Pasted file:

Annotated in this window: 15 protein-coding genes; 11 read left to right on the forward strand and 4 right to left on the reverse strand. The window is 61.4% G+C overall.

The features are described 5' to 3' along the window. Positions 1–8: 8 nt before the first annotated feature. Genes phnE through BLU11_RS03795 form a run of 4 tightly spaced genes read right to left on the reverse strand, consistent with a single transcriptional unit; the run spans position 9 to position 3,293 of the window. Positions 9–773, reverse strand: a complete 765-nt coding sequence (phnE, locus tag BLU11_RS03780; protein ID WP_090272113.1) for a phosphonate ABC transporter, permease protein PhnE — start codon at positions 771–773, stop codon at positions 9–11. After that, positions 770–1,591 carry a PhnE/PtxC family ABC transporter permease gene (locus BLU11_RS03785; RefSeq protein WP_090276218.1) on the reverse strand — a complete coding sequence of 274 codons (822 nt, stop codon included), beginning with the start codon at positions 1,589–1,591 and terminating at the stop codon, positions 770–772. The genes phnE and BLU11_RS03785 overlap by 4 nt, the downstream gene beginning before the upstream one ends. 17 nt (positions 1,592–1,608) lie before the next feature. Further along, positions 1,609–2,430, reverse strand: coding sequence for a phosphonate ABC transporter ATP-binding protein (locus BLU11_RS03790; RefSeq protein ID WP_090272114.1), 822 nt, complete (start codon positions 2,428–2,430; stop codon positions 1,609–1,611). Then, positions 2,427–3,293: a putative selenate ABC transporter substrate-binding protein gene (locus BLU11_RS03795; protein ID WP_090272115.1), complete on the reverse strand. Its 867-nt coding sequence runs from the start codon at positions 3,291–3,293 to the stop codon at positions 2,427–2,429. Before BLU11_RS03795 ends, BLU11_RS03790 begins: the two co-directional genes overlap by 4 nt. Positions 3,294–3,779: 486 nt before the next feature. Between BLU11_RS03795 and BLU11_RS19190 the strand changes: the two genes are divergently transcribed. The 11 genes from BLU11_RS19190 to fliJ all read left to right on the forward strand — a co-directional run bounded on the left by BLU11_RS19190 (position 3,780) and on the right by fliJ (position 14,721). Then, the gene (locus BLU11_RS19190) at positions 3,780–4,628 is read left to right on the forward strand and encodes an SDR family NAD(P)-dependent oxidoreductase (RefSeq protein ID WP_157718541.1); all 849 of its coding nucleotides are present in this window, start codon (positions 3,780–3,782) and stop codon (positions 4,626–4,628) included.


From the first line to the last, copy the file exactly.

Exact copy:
Annotated in this window: 15 protein-coding genes; 11 read left to right on the forward strand and 4 right to left on the reverse strand. The window is 61.4% G+C overall.

The features are described 5' to 3' along the window. Positions 1–8: 8 nt before the first annotated feature. Genes phnE through BLU11_RS03795 form a run of 4 tightly spaced genes read right to left on the reverse strand, consistent with a single transcriptional unit; the run spans position 9 to position 3,293 of the window. Positions 9–773, reverse strand: a complete 765-nt coding sequence (phnE, locus tag BLU11_RS03780; protein ID WP_090272113.1) for a phosphonate ABC transporter, permease protein PhnE — start codon at positions 771–773, stop codon at positions 9–11. After that, positions 770–1,591 carry a PhnE/PtxC family ABC transporter permease gene (locus BLU11_RS03785; RefSeq protein WP_090276218.1) on the reverse strand — a complete coding sequence of 274 codons (822 nt, stop codon included), beginning with the start codon at positions 1,589–1,591 and terminating at the stop codon, positions 770–772. The genes phnE and BLU11_RS03785 overlap by 4 nt, the downstream gene beginning before the upstream one ends. 17 nt (positions 1,592–1,608) lie before the next feature. Further along, positions 1,609–2,430, reverse strand: coding sequence for a phosphonate ABC transporter ATP-binding protein (locus BLU11_RS03790; RefSeq protein ID WP_090272114.1), 822 nt, complete (start codon positions 2,428–2,430; stop codon positions 1,609–1,611). Then, positions 2,427–3,293: a putative selenate ABC transporter substrate-binding protein gene (locus BLU11_RS03795; protein ID WP_090272115.1), complete on the reverse strand. Its 867-nt coding sequence runs from the start codon at positions 3,291–3,293 to the stop codon at positions 2,427–2,429. Before BLU11_RS03795 ends, BLU11_RS03790 begins: the two co-directional genes overlap by 4 nt. Positions 3,294–3,779: 486 nt before the next feature. Between BLU11_RS03795 and BLU11_RS19190 the strand changes: the two genes are divergently transcribed. The 11 genes from BLU11_RS19190 to fliJ all read left to right on the forward strand — a co-directional run bounded on the left by BLU11_RS19190 (position 3,780) and on the right by fliJ (position 14,721). Then, the gene (locus BLU11_RS19190) at positions 3,780–4,628 is read left to right on the forward strand and encodes an SDR family NAD(P)-dependent oxidoreductase (RefSeq protein ID WP_157718541.1); all 849 of its coding nucleotides are present in this window, start codon (positions 3,780–3,782) and stop codon (positions 4,626–4,628) included.